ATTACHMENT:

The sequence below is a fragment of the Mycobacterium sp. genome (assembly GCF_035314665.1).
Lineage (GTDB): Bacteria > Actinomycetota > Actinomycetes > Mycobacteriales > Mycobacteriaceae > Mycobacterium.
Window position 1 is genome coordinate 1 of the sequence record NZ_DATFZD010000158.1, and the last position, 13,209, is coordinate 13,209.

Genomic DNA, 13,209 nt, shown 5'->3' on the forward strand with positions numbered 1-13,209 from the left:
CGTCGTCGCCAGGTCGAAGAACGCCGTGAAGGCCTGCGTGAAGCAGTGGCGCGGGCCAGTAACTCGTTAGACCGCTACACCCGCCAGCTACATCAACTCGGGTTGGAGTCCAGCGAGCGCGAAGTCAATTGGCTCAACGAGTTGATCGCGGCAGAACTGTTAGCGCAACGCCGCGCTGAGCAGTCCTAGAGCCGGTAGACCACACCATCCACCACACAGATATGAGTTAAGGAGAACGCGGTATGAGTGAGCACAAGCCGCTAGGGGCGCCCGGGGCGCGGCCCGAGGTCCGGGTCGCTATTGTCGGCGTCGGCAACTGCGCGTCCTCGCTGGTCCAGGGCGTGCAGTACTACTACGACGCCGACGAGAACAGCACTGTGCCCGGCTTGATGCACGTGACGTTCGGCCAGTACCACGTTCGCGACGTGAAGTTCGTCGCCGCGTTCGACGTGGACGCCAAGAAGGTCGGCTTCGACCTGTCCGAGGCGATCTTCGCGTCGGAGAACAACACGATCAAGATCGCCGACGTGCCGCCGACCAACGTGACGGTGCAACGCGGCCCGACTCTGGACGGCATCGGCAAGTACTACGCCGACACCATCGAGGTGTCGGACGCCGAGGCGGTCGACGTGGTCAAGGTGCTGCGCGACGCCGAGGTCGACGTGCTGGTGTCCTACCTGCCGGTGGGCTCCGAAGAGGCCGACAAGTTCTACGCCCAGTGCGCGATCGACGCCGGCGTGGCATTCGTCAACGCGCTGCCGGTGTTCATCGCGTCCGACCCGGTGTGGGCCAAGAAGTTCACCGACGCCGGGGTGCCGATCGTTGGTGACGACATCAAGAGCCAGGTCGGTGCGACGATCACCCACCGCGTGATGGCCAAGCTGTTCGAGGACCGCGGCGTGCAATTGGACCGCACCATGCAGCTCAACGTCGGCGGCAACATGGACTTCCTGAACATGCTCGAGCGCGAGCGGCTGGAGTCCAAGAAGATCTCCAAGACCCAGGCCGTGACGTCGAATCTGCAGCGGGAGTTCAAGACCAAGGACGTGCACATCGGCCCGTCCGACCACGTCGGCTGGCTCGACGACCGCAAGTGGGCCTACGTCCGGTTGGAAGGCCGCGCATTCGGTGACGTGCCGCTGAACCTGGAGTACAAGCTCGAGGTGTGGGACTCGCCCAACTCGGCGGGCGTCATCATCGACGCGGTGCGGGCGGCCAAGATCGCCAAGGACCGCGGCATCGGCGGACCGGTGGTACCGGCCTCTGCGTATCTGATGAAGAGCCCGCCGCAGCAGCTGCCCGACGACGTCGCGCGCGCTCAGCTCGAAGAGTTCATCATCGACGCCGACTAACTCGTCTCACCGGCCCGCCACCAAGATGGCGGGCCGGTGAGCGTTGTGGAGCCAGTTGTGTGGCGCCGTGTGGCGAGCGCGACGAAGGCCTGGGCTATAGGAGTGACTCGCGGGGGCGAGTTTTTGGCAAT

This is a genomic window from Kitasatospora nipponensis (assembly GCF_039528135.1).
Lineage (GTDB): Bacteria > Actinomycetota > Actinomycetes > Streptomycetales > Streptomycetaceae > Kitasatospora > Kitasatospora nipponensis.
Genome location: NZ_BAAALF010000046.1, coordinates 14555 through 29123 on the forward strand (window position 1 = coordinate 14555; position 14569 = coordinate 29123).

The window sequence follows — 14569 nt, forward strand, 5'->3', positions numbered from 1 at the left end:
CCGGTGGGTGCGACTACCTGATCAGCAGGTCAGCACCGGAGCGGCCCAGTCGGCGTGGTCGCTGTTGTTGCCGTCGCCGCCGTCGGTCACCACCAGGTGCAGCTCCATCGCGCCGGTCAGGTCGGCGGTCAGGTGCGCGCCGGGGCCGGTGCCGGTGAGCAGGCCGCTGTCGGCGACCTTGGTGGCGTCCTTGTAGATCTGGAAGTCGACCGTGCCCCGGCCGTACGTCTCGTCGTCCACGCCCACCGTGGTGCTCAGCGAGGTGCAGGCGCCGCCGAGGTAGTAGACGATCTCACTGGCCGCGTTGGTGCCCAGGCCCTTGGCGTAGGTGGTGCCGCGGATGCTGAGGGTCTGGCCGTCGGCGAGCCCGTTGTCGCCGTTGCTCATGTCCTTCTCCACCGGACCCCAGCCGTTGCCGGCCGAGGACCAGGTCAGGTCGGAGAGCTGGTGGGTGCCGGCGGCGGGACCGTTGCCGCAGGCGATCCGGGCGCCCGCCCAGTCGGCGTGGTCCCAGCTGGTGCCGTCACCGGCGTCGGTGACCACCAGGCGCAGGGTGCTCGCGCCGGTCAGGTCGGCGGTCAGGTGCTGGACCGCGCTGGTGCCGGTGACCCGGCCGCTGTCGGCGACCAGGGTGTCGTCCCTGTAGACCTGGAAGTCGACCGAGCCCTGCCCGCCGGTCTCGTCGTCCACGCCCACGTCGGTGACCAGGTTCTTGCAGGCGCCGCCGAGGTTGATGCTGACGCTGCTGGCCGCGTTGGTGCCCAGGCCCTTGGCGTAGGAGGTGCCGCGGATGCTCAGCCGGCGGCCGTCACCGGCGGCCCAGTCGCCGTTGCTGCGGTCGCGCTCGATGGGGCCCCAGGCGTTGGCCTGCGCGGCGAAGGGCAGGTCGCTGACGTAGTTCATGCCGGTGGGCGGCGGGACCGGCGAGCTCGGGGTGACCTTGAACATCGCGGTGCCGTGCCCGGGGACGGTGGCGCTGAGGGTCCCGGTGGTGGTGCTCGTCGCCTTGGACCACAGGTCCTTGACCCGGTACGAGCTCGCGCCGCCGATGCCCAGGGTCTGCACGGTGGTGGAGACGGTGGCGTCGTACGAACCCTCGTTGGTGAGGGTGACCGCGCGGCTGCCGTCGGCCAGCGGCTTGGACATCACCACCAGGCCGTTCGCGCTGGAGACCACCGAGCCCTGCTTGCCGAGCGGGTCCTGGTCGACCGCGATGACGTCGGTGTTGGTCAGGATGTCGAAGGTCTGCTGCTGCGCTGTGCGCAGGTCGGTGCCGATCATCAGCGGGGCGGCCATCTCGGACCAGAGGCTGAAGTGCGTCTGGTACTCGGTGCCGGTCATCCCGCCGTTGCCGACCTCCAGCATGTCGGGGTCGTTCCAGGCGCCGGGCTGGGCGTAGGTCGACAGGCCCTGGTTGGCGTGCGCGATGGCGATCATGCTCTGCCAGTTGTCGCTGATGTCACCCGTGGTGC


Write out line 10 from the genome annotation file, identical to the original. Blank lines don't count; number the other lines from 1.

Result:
CCGGTGGGTGCGACTACCTGATCAGCAGGTCAGCACCGGAGCGGCCCAGTCGGCGTGGTCGCTGTTGTTGCCGTCGCCGCCGTCGGTCACCACCAGGTGCAGCTCCATCGCGCCGGTCAGGTCGGCGGTCAGGTGCGCGCCGGGGCCGGTGCCGGTGAGCAGGCCGCTGTCGGCGACCTTGGTGGCGTCCTTGTAGATCTGGAAGTCGACCGTGCCCCGGCCGTACGTCTCGTCGTCCACGCCCACCGTGGTGCTCAGCGAGGTGCAGGCGCCGCCGAGGTAGTAGACGATCTCACTGGCCGCGTTGGTGCCCAGGCCCTTGGCGTAGGTGGTGCCGCGGATGCTGAGGGTCTGGCCGTCGGCGAGCCCGTTGTCGCCGTTGCTCATGTCCTTCTCCACCGGACCCCAGCCGTTGCCGGCCGAGGACCAGGTCAGGTCGGAGAGCTGGTGGGTGCCGGCGGCGGGACCGTTGCCGCAGGCGATCCGGGCGCCCGCCCAGTCGGCGTGGTCCCAGCTGGTGCCGTCACCGGCGTCGGTGACCACCAGGCGCAGGGTGCTCGCGCCGGTCAGGTCGGCGGTCAGGTGCTGGACCGCGCTGGTGCCGGTGACCCGGCCGCTGTCGGCGACCAGGGTGTCGTCCCTGTAGACCTGGAAGTCGACCGAGCCCTGCCCGCCGGTCTCGTCGTCCACGCCCACGTCGGTGACCAGGTTCTTGCAGGCGCCGCCGAGGTTGATGCTGACGCTGCTGGCCGCGTTGGTGCCCAGGCCCTTGGCGTAGGAGGTGCCGCGGATGCTCAGCCGGCGGCCGTCACCGGCGGCCCAGTCGCCGTTGCTGCGGTCGCGCTCGATGGGGCCCCAGGCGTTGGCCTGCGCGGCGAAGGGCAGGTCGCTGACGTAGTTCATGCCGGTGGGCGGCGGGACCGGCGAGCTCGGGGTGACCTTGAACATCGCGGTGCCGTGCCCGGGGACGGTGGCGCTGAGGGTCCCGGTGGTGGTGCTCGTCGCCTTGGACCACAGGTCCTTGACCCGGTACGAGCTCGCGCCGCCGATGCCCAGGGTCTGCACGGTGGTGGAGACGGTGGCGTCGTACGAACCCTCGTTGGTGAGGGTGACCGCGCGGCTGCCGTCGGCCAGCGGCTTGGACATCACCACCAGGCCGTTCGCGCTGGAGACCACCGAGCCCTGCTTGCCGAGCGGGTCCTGGTCGACCGCGATGACGTCGGTGTTGGTCAGGATGTCGAAGGTCTGCTGCTGCGCTGTGCGCAGGTCGGTGCCGATCATCAGCGGGGCGGCCATCTCGGACCAGAGGCTGAAGTGCGTCTGGTACTCGGTGCCGGTCATCCCGCCGTTGCCGACCTCCAGCATGTCGGGGTCGTTCCAGGCGCCGGGCTGGGCGTAGGTCGACAGGCCCTGGTTGGCGTGCGCGATGGCGATCATGCTCTGCCAGTTGTCGCTGATGTCACCCGTGGTGC